A Letter from Valerie
When the Fish Stinks from the Head
Once in a while I get these sheepish, confidential calls from VP's of HR working for a CEO who has, well, gone bad. Yes, in the same manner as week-old cod filet or a poorly corked wine. You know the type. A leader who blames his staff for his own failings. Who belittles employees in front of their peers. Who always seems to have at least one member of his executive staff on his rhymes-with-snit list. Who sets his crosshairs on underlings and picks them off one by one, leaving HR to handle the paperwork.
Usually, by the time things get this bad, the CEO is virtually paralyzed. Unable to punch through his selected objectives and take the company to the next level, he is as miserable as everyone else and is really freaking out. In these situations, the HR exec is usually calling me for a number of related reasons: to discuss potential ways of prying open the CEO's brain and inserting some enlightenment; to plot out football-style end runs around him, like going to the board and telling all; and to ask my opinion as to whether or not it's too soon to be looking for a new job.
There's plenty to analyze in these situations from an academic point of view, but it's incredibly painful and scary to be in this situation yourself. Think about it. You're enjoying your new, high-profile SVPHR job at the next Facebook or Twitter, and at first, you're flattered that the charming, open, charismatic CEO has taken you into his inner circle and exposed his vulnerabilities by asking you to clean up a messy executive termination that just happened to go down on your first morning in the office. You leaped right in and made it all go away and, in the process, felt you had showed what a team player you are and how hands-on you can be. But then, it happens again. The CEO randomly and unfairly targets another member of his executive team who, by all accounts, is a nice, hard-working, high-performing individual who just wants the company to succeed. And you not only have to fire him but beg the boss for a decent severance package.
Then, you find that executives are complaining that the CEO refuses to respond to their e-mails and won't talk to them at meetings. You notice that he only hangs out with a select few employees with whom he plays basketball at lunch and realize that, back in the office, he only seems to listen to these stuffed shirts and skins. No one can get anything done because he won't make any decisions and won't delegate authority to anyone. And the company is missing milestone after self-imposed milestone.
This sort of dilemma comes my way just about every month, from HR execs at companies of all stripes. Each time I start by thanking God that the CEO in question is not the father of my children, and then I begin dissecting the issues and helping to plan interventions. Can you reason with the CEO and give him honest feedback? Should you take your concerns to the board? Should you bail now? Here's some real-world advice, from every angle, should you find yourself stuck in the bouillabaisse under le poisson pourri.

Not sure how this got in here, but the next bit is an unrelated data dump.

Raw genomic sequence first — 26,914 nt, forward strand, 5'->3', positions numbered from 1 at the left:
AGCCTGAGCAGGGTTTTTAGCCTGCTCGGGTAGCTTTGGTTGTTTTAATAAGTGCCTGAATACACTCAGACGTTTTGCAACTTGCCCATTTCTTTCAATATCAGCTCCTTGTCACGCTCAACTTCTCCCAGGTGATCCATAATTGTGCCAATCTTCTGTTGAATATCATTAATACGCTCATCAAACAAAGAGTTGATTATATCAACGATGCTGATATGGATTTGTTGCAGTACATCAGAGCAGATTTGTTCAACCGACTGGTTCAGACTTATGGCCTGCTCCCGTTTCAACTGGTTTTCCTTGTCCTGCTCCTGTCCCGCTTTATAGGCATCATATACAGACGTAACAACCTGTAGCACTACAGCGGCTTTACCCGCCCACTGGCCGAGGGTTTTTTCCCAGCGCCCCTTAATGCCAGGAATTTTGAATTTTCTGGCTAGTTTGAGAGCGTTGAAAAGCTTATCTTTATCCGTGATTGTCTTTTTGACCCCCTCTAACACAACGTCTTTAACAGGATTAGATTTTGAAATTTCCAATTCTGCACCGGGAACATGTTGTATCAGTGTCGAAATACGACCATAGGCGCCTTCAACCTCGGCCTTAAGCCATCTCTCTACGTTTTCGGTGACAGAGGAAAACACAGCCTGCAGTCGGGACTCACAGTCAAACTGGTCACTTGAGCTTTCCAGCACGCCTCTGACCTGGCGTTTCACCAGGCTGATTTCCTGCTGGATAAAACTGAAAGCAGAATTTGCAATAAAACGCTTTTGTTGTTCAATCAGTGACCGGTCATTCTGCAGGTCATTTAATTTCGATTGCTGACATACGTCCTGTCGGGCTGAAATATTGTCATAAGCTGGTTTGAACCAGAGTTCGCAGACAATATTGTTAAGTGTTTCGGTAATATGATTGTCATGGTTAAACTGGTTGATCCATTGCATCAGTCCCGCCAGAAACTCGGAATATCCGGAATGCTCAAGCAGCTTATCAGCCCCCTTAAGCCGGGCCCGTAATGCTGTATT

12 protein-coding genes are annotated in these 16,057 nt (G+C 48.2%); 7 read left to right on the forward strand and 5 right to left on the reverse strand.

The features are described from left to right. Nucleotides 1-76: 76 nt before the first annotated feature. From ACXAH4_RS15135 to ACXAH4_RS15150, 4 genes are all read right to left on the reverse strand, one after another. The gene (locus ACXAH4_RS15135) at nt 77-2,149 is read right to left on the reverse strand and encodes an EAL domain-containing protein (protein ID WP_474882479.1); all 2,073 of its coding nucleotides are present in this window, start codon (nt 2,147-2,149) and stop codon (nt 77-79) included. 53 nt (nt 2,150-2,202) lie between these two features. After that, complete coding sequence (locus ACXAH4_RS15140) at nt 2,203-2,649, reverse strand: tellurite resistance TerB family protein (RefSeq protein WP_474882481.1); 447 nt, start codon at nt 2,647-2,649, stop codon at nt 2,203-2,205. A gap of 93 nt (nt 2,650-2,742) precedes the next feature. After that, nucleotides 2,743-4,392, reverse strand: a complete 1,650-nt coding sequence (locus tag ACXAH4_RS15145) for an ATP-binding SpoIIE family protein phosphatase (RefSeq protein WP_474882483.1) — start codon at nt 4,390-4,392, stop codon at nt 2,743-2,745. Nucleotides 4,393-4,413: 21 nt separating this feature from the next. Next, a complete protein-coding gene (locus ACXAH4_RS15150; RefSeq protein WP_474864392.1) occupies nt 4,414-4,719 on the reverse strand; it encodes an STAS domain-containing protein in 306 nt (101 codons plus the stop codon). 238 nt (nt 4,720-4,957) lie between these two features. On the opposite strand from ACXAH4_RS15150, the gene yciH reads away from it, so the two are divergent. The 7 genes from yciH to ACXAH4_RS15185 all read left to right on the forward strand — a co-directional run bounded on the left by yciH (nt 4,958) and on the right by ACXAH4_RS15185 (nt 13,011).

For the Employees:
If there's anything you can do to help the rank-and-file—from arranging fair severance packages to pushing through overdue promotions and raises to advocating for an employee going through personal hardship—now's the time to do it. Staying true to your personal values will make the whole unfortunate situation seem a lot less unpleasant and, if you end up having to move on, you'll want to leave the best legacy possible.
For the Company:
Sadly, the best thing you can do is nothing. Any notion that the board will appreciate your tattling on the CEO, step in as concerned custodians, and save the day is the stuff of fairy tales. It's not their job to interfere with the daily running of the business any more than it is yours to narc on the CEO. Until they decide that he's costing them market share or getting into so much legal trouble that his vices outweigh his virtues, nothing you say will make a whit of difference.
For the CEO:
If things have really gotten this bad, there's a decent chance that the guy's in a lot of pain himself, so perhaps there is a way to get through to him. Can you figure out how to package the criticism in a palatable way? Can you do a 360 “on his team” and then coach him to manage “them” better? Guys like this are often anxious and insecure so feedback that's given in a calm and soothing manner using a sandwich-style typically works best. Try to predict their next move and offer constructive advice in advance: “John, I don't want to see you just picking a new person in engineering to fire because we've been missing our deadlines. That won't fix the underlying problem. I want to see you stand in support of the team and partner with them. That's the kind of leadership we need now and I know you can do it!” Believe it or not, that sort of approach can make a difference. But it also, of course, can backfire so go into it with realistic expectations and steel yourself for the sort of chilly reception that could mean the beginning of the end.